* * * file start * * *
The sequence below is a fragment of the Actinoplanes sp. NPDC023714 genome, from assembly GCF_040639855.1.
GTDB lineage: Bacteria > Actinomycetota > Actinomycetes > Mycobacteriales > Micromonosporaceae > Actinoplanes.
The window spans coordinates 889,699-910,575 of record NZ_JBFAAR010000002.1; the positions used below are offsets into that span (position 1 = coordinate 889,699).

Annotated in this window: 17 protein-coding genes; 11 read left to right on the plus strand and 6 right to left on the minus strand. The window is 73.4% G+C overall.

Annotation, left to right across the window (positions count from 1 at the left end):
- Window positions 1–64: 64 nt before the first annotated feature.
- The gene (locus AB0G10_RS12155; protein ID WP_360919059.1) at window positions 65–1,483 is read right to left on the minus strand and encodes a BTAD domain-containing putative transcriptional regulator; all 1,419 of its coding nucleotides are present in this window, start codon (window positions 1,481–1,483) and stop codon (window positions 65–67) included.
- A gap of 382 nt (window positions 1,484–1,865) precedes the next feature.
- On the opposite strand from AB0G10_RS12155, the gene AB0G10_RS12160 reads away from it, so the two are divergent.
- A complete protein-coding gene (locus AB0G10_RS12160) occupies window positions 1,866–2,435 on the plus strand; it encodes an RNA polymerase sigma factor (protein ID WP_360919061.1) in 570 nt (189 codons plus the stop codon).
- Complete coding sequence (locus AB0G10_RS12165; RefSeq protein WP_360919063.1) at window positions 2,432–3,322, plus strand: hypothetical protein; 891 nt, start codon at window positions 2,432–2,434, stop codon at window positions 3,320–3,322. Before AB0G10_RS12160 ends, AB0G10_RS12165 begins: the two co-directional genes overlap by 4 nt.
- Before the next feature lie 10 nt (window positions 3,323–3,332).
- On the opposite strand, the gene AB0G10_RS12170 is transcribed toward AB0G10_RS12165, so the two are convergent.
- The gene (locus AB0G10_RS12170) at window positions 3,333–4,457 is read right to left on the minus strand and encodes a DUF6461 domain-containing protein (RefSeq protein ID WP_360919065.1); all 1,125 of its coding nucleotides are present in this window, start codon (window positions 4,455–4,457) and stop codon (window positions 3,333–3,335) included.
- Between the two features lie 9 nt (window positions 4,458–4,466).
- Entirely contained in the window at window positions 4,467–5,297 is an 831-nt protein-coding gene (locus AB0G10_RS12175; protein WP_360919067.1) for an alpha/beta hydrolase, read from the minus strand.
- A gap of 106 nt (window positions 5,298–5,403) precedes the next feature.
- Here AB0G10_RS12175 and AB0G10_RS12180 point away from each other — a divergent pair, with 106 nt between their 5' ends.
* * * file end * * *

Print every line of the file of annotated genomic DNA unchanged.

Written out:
The sequence below is a fragment of the Actinoplanes sp. NPDC023714 genome, from assembly GCF_040639855.1.
GTDB lineage: Bacteria > Actinomycetota > Actinomycetes > Mycobacteriales > Micromonosporaceae > Actinoplanes.
The window spans coordinates 889,699-910,575 of record NZ_JBFAAR010000002.1; the positions used below are offsets into that span (position 1 = coordinate 889,699).

Annotated in this window: 17 protein-coding genes; 11 read left to right on the plus strand and 6 right to left on the minus strand. The window is 73.4% G+C overall.

Annotation, left to right across the window (positions count from 1 at the left end):
- Window positions 1–64: 64 nt before the first annotated feature.
- The gene (locus AB0G10_RS12155; protein ID WP_360919059.1) at window positions 65–1,483 is read right to left on the minus strand and encodes a BTAD domain-containing putative transcriptional regulator; all 1,419 of its coding nucleotides are present in this window, start codon (window positions 1,481–1,483) and stop codon (window positions 65–67) included.
- A gap of 382 nt (window positions 1,484–1,865) precedes the next feature.
- On the opposite strand from AB0G10_RS12155, the gene AB0G10_RS12160 reads away from it, so the two are divergent.
- A complete protein-coding gene (locus AB0G10_RS12160) occupies window positions 1,866–2,435 on the plus strand; it encodes an RNA polymerase sigma factor (protein ID WP_360919061.1) in 570 nt (189 codons plus the stop codon).
- Complete coding sequence (locus AB0G10_RS12165; RefSeq protein WP_360919063.1) at window positions 2,432–3,322, plus strand: hypothetical protein; 891 nt, start codon at window positions 2,432–2,434, stop codon at window positions 3,320–3,322. Before AB0G10_RS12160 ends, AB0G10_RS12165 begins: the two co-directional genes overlap by 4 nt.
- Before the next feature lie 10 nt (window positions 3,323–3,332).
- On the opposite strand, the gene AB0G10_RS12170 is transcribed toward AB0G10_RS12165, so the two are convergent.
- The gene (locus AB0G10_RS12170) at window positions 3,333–4,457 is read right to left on the minus strand and encodes a DUF6461 domain-containing protein (RefSeq protein ID WP_360919065.1); all 1,125 of its coding nucleotides are present in this window, start codon (window positions 4,455–4,457) and stop codon (window positions 3,333–3,335) included.
- Between the two features lie 9 nt (window positions 4,458–4,466).
- Entirely contained in the window at window positions 4,467–5,297 is an 831-nt protein-coding gene (locus AB0G10_RS12175; protein WP_360919067.1) for an alpha/beta hydrolase, read from the minus strand.
- A gap of 106 nt (window positions 5,298–5,403) precedes the next feature.
- Here AB0G10_RS12175 and AB0G10_RS12180 point away from each other — a divergent pair, with 106 nt between their 5' ends.